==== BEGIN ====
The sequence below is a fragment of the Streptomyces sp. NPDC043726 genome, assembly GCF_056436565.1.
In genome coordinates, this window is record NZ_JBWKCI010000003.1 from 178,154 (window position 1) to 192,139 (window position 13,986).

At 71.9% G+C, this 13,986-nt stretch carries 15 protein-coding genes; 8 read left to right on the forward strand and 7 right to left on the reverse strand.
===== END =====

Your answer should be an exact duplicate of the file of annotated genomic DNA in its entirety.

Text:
The sequence below is a fragment of the Streptomyces sp. NPDC043726 genome, assembly GCF_056436565.1.
In genome coordinates, this window is record NZ_JBWKCI010000003.1 from 178,154 (window position 1) to 192,139 (window position 13,986).

At 71.9% G+C, this 13,986-nt stretch carries 15 protein-coding genes; 8 read left to right on the forward strand and 7 right to left on the reverse strand.